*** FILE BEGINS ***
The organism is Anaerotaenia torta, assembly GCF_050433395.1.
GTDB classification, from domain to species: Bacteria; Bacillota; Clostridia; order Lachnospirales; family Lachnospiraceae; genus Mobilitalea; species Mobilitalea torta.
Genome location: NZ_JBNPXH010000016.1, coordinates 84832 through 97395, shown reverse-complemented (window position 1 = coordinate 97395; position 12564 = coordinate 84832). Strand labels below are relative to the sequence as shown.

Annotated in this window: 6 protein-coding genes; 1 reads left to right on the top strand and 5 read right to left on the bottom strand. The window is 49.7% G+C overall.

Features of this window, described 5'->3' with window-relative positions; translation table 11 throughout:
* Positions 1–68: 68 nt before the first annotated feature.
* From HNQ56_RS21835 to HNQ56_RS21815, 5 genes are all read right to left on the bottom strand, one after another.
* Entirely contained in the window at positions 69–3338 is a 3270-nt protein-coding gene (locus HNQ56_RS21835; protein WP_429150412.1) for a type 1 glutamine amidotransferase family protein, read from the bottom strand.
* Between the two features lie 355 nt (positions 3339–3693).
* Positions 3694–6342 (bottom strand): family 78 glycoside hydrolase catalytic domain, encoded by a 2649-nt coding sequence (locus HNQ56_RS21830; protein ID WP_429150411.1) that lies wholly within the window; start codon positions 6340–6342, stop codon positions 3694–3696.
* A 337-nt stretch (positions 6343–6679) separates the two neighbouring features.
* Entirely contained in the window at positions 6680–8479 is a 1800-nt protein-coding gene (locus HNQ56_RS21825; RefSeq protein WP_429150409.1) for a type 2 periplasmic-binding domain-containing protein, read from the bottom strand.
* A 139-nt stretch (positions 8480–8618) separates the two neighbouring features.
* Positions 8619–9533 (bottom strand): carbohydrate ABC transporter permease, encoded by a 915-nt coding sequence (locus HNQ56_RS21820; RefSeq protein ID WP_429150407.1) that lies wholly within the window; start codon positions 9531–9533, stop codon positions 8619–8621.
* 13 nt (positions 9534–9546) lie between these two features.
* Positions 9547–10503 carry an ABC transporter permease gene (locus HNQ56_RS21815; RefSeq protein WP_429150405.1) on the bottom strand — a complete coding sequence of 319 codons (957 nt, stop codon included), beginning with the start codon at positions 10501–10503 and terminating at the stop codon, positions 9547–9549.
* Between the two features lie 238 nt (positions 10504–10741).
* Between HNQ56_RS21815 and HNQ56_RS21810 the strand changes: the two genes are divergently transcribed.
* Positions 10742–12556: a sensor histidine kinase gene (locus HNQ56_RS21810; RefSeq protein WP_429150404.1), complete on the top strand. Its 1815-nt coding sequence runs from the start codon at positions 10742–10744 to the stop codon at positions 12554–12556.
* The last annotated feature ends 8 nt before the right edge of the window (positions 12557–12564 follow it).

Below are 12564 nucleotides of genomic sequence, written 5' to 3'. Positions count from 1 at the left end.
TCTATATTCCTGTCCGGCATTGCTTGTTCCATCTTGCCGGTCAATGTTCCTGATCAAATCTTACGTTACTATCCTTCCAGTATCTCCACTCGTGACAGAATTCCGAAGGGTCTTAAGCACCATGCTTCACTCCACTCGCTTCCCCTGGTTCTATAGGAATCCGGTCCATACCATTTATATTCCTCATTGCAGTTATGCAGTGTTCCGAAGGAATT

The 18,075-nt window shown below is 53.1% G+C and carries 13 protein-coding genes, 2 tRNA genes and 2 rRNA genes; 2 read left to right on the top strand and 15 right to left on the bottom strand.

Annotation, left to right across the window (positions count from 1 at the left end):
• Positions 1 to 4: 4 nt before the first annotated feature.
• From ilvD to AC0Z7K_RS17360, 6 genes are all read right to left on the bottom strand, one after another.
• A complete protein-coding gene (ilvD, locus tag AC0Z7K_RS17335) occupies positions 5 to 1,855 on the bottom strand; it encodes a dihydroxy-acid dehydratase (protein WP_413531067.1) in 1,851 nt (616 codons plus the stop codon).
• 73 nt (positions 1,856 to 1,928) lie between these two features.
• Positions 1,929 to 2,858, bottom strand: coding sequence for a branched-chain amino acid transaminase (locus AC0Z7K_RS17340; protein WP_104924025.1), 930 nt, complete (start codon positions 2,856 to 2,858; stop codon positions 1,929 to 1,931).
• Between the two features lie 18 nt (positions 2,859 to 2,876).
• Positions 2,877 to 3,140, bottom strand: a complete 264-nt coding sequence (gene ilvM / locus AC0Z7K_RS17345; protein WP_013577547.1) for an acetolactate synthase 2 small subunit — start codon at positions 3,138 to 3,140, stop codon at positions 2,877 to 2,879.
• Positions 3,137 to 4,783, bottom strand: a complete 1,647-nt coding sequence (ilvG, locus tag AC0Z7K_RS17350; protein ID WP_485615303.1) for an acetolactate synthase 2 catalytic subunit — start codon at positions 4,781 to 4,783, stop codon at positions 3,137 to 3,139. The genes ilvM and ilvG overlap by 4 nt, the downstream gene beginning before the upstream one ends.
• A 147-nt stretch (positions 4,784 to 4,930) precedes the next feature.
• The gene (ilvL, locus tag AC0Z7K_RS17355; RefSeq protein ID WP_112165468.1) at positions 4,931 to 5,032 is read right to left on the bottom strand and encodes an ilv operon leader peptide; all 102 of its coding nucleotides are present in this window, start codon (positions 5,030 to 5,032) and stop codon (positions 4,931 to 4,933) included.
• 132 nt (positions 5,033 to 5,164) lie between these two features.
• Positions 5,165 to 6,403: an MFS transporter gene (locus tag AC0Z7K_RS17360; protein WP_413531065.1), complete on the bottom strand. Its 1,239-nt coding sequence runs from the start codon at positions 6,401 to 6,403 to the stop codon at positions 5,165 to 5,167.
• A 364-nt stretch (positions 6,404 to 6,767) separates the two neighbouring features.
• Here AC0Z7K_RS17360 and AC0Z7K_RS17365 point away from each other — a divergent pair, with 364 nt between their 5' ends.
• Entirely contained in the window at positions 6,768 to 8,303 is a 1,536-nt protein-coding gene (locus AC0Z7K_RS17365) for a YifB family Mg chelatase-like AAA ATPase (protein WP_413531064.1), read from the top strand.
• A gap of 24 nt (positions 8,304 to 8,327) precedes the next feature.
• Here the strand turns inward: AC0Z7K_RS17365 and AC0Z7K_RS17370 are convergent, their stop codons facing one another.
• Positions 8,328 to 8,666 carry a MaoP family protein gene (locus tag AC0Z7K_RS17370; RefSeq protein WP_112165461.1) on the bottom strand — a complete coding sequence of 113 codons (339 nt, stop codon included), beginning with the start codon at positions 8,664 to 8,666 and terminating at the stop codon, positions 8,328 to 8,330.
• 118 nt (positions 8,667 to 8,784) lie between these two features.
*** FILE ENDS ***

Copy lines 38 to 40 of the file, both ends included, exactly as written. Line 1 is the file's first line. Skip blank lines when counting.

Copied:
• Here AC0Z7K_RS17360 and AC0Z7K_RS17365 point away from each other — a divergent pair, with 364 nt between their 5' ends.
• Entirely contained in the window at positions 6,768 to 8,303 is a 1,536-nt protein-coding gene (locus AC0Z7K_RS17365) for a YifB family Mg chelatase-like AAA ATPase (protein WP_413531064.1), read from the top strand.
• A gap of 24 nt (positions 8,304 to 8,327) precedes the next feature.